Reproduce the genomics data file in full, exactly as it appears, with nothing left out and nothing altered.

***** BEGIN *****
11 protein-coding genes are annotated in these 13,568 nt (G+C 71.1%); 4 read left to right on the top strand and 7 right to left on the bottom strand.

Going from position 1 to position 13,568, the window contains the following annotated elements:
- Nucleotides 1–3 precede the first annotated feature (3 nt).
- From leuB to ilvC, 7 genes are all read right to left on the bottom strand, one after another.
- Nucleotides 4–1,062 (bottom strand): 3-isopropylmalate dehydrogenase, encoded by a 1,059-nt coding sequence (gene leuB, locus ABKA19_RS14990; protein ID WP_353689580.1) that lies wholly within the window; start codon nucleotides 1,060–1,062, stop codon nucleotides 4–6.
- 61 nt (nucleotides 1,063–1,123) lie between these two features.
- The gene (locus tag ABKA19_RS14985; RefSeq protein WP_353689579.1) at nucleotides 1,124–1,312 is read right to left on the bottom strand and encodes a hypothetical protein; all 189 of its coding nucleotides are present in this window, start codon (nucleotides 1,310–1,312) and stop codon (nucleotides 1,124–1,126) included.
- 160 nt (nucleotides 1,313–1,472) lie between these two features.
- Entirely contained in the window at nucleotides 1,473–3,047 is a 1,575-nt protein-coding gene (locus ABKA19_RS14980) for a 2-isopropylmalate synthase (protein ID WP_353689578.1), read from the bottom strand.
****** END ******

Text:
11 protein-coding genes are annotated in these 13,568 nt (G+C 71.1%); 4 read left to right on the top strand and 7 right to left on the bottom strand.

Going from position 1 to position 13,568, the window contains the following annotated elements:
- Nucleotides 1–3 precede the first annotated feature (3 nt).
- From leuB to ilvC, 7 genes are all read right to left on the bottom strand, one after another.
- Nucleotides 4–1,062 (bottom strand): 3-isopropylmalate dehydrogenase, encoded by a 1,059-nt coding sequence (gene leuB, locus ABKA19_RS14990; protein ID WP_353689580.1) that lies wholly within the window; start codon nucleotides 1,060–1,062, stop codon nucleotides 4–6.
- 61 nt (nucleotides 1,063–1,123) lie between these two features.
- The gene (locus tag ABKA19_RS14985; RefSeq protein WP_353689579.1) at nucleotides 1,124–1,312 is read right to left on the bottom strand and encodes a hypothetical protein; all 189 of its coding nucleotides are present in this window, start codon (nucleotides 1,310–1,312) and stop codon (nucleotides 1,124–1,126) included.
- 160 nt (nucleotides 1,313–1,472) lie between these two features.
- Entirely contained in the window at nucleotides 1,473–3,047 is a 1,575-nt protein-coding gene (locus ABKA19_RS14980) for a 2-isopropylmalate synthase (protein ID WP_353689578.1), read from the bottom strand.